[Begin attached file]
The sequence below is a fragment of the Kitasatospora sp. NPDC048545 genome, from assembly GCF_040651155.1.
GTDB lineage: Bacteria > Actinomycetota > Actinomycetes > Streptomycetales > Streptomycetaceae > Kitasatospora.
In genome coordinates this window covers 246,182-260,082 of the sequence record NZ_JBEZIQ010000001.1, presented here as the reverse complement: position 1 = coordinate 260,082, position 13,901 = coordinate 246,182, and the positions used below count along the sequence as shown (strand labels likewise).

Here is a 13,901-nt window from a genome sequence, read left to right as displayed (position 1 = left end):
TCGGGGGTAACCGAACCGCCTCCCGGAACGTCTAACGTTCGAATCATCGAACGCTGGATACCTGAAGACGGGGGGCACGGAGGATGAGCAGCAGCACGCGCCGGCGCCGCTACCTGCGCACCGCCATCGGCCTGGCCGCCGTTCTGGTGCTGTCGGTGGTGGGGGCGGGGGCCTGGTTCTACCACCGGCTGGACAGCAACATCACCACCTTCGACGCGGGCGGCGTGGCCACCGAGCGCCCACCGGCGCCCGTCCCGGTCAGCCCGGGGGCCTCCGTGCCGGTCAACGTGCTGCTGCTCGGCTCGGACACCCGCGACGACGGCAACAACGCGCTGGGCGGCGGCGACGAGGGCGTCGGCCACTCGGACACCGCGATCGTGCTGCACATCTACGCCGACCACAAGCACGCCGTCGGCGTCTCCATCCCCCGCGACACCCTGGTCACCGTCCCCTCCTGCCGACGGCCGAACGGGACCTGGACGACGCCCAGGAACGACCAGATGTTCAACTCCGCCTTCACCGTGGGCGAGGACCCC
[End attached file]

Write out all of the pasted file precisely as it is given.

The sequence below is a fragment of the Kitasatospora sp. NPDC048545 genome, from assembly GCF_040651155.1.
GTDB lineage: Bacteria > Actinomycetota > Actinomycetes > Streptomycetales > Streptomycetaceae > Kitasatospora.
In genome coordinates this window covers 246,182-260,082 of the sequence record NZ_JBEZIQ010000001.1, presented here as the reverse complement: position 1 = coordinate 260,082, position 13,901 = coordinate 246,182, and the positions used below count along the sequence as shown (strand labels likewise).

Here is a 13,901-nt window from a genome sequence, read left to right as displayed (position 1 = left end):
TCGGGGGTAACCGAACCGCCTCCCGGAACGTCTAACGTTCGAATCATCGAACGCTGGATACCTGAAGACGGGGGGCACGGAGGATGAGCAGCAGCACGCGCCGGCGCCGCTACCTGCGCACCGCCATCGGCCTGGCCGCCGTTCTGGTGCTGTCGGTGGTGGGGGCGGGGGCCTGGTTCTACCACCGGCTGGACAGCAACATCACCACCTTCGACGCGGGCGGCGTGGCCACCGAGCGCCCACCGGCGCCCGTCCCGGTCAGCCCGGGGGCCTCCGTGCCGGTCAACGTGCTGCTGCTCGGCTCGGACACCCGCGACGACGGCAACAACGCGCTGGGCGGCGGCGACGAGGGCGTCGGCCACTCGGACACCGCGATCGTGCTGCACATCTACGCCGACCACAAGCACGCCGTCGGCGTCTCCATCCCCCGCGACACCCTGGTCACCGTCCCCTCCTGCCGACGGCCGAACGGGACCTGGACGACGCCCAGGAACGACCAGATGTTCAACTCCGCCTTCACCGTGGGCGAGGACCCC